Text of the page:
I have now lived long enough to see the birth and death of fast food. Death may be too strong a word, but certainly many of the fast food restaurants I visit are ill if not dead.
I go into a chicken type chain store on Jonesboro Road on my way to work to snag a couple of steak biscuits in a hurry. And after paying I wait and wait and wait. I finally say to the clerk that I am in a hurry. She says they are frying the "steak" and it will take a little time.
I eat lunch in the afternoon at a new hamburger restaurant on Jonesboro Road and it has been my experience that if you had people lined up outside the building they still wouldn't open a second register.
Here are some of the problems that have led to more and more people getting frustrated with these types of restaurants:
The people hired for these restaurants have no concept of time management and multi-tasking. In many cases they are more concerned with that cell phone call from their honey than they do about your order.
If someone orders 100 things in front of you and you order a cup of coffee, the clerk could dispose of you by taking your money and handing you a cup of coffee. But no, they fill the humongous order before even dealing with you.
The concept of the fast food restaurant was that they would have a limited menu and therefore as you walk up everything would be prepared. Snap open a bag, pluck up the various items, put them in the bag and ring up the order. Then in a matter of seconds, the clerk says: NEXT!
Now the workers don't look to see if they have a steady supply of the food. So my chicken restaurant which sells a zillion steak biscuits forgets to drop more steak into the hot oil so they wouldn't run out.
In the old days, a hovering manager would assess the line and rush up and open a second register even if they had to run it themselves. Not any more. They seem too busy themselves with busy work while people shuffle back and forth in line waiting. The manager seems to know that the fast food restaurant nearby is just as slow as they are and you are unlikely to leave and start over.
What is the future of fast food restaurants? My prediction is more grousing by inconvenienced customers will drive people back to regular restaurants, bringing your own food from home or some million dollar research company will break the news to the chains about why they are losing business.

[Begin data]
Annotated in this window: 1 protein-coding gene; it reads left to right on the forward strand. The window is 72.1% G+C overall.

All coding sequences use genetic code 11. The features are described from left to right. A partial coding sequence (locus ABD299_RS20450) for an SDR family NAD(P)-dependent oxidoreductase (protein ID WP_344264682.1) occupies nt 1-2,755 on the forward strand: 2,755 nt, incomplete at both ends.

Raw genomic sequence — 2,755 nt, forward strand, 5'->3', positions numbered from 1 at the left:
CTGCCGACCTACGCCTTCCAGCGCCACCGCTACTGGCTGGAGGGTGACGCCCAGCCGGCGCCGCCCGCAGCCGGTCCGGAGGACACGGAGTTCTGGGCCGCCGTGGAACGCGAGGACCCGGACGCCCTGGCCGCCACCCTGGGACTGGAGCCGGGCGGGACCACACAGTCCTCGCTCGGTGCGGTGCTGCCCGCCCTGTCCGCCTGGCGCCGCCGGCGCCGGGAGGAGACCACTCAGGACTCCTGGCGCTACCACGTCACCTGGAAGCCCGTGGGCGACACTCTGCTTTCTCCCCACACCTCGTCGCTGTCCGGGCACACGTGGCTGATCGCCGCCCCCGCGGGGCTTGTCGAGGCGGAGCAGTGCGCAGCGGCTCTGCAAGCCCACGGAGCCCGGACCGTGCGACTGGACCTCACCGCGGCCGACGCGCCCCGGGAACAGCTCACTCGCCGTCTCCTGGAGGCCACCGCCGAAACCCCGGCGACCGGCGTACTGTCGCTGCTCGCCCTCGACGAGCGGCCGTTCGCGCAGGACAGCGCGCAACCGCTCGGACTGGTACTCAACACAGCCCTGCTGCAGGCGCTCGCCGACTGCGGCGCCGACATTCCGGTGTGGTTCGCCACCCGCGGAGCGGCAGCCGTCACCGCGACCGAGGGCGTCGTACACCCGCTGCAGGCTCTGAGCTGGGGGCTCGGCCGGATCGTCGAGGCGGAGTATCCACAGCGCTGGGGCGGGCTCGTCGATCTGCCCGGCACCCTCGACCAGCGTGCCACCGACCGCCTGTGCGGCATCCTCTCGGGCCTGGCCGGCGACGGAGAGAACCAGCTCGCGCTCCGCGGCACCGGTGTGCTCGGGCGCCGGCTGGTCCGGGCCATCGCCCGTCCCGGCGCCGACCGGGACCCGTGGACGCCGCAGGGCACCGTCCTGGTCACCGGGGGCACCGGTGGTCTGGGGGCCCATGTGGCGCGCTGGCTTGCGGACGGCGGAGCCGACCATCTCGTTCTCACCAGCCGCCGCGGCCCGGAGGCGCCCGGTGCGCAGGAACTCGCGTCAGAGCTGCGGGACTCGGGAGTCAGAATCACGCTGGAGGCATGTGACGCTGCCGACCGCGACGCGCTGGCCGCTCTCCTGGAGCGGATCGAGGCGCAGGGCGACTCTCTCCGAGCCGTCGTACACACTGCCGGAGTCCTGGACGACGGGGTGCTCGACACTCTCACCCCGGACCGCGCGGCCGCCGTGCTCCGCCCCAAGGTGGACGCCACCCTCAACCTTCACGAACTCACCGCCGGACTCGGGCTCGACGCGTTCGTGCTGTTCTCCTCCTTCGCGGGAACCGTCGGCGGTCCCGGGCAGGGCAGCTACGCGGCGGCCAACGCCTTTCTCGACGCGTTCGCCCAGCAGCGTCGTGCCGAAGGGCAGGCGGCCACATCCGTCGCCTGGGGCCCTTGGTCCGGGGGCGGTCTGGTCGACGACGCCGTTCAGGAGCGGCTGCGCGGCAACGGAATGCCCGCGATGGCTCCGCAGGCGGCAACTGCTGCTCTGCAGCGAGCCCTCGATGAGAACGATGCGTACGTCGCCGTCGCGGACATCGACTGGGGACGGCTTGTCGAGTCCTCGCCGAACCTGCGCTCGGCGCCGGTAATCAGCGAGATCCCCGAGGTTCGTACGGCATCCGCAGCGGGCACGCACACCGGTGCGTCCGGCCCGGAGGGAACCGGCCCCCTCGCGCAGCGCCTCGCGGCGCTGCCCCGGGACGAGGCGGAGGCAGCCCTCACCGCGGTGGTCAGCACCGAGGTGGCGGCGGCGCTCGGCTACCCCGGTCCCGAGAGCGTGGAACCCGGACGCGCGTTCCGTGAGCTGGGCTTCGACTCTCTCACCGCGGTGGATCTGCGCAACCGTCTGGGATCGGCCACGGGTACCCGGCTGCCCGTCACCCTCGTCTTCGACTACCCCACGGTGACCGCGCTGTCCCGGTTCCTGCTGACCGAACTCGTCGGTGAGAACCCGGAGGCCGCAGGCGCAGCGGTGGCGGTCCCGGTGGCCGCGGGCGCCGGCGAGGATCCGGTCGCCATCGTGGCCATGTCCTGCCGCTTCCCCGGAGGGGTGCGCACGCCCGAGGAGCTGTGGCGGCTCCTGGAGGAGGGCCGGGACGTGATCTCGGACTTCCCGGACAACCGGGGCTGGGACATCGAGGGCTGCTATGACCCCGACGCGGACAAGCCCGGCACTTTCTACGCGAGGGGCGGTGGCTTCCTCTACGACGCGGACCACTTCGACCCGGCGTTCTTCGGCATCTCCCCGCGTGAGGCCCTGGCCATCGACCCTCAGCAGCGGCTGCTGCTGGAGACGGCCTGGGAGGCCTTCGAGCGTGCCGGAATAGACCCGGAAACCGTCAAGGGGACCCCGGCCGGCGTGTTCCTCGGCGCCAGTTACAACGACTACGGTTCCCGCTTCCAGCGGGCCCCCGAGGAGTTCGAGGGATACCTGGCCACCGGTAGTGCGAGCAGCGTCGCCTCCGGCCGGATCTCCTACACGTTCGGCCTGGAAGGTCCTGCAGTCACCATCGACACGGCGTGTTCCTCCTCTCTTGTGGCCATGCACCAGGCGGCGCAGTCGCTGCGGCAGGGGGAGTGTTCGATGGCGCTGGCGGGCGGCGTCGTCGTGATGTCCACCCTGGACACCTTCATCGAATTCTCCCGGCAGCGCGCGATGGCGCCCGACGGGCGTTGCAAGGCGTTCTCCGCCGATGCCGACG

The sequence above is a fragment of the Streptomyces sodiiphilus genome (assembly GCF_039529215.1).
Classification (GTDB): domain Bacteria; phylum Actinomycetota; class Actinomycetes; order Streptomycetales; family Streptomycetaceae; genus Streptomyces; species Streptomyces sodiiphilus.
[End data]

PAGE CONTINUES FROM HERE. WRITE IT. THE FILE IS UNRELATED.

If it is going to be six minutes before the steak is ready, tell the customer as he orders. Let the person then decide if he wants to go to another restaurant or order something different. Put the burden back on the workers. If you order something on the menu and it is not already there you get it free and the cost comes out of the employee's paycheck.
I remember when the first fast food restaurant opened in my hometown of Spartanburg, S.C.. It was such a big deal that the Spartanburg High School band came out and played in the parking lot to entertain the customers.
Up to that point you went into the diner and the waitress with the hairnet and the No. 2 yellow pencil sticking out of her hair would take your order on green flip over order pads. They always used words like "honey" or "sweetie" or "darlin'" when soliciting your order. The cook patted out the meat and fried your burger. Someone cut up potatoes to make fries.
So approaching the new McDonalds on its maiden voyage into my hometown, we high schoolers asked each other: "So, let me get this right ? they only have a limited number of things and you walk up and they are already prepared?" Yeah, that's right. They are posted on a board with the prices. "And they don't make each shake separately like at the drug store?" No, they have some machine. I don't know how it works but it works. But I heard you could only get three different kinds of shakes. "Hmm. And what if you want extra pickles on your burger?" I don't think it works that way. You just take what is already done. "So where do we sit? You can't actually get in the restaurant?" Yeah, you get your food shoved through a window and sit on little benches outside the restaurant or take it to your car and eat it there.
Now we are so accustomed to the way it works it is almost humorous to remember the beginning, the first golden arches in my hometown.
So I don't know what other people are doing, but I am edging my way back from fast food ? slow food restaurants ? to the old timey ones again.
I ate in the Sub Factory on North Main Street in Jonesboro recently and I had forgotten what a real diner type place is like. Propriety Greg Berkers is the cook and greeter and cashier. You tell him how you want the sandwich and he does it right there. You tell him the ice machine is out of ice and he retrieves you some ice immediately. He talks to you about what you have in common, a recent trip to Prague. He answers questions about things while he is preparing the food. Regulars come in and you get to hear some good Southern conversation, no sterile fast food silence, but real people interacting. If you want to join in and add your two cents worth, no one seems to mind. Everything in the place looks like that place and not a million other places.
I figure what the heck, rather than waiting in a long line for slow fast food, I'll enjoy the food and the Southern atmosphere of the Sub Factory and places like it.
Bob Paslay is assistant managing editor of the News Daily and Daily Herald. He can be reached at (770) 478-5753 Ext. 257 or at firstname.lastname@example.org .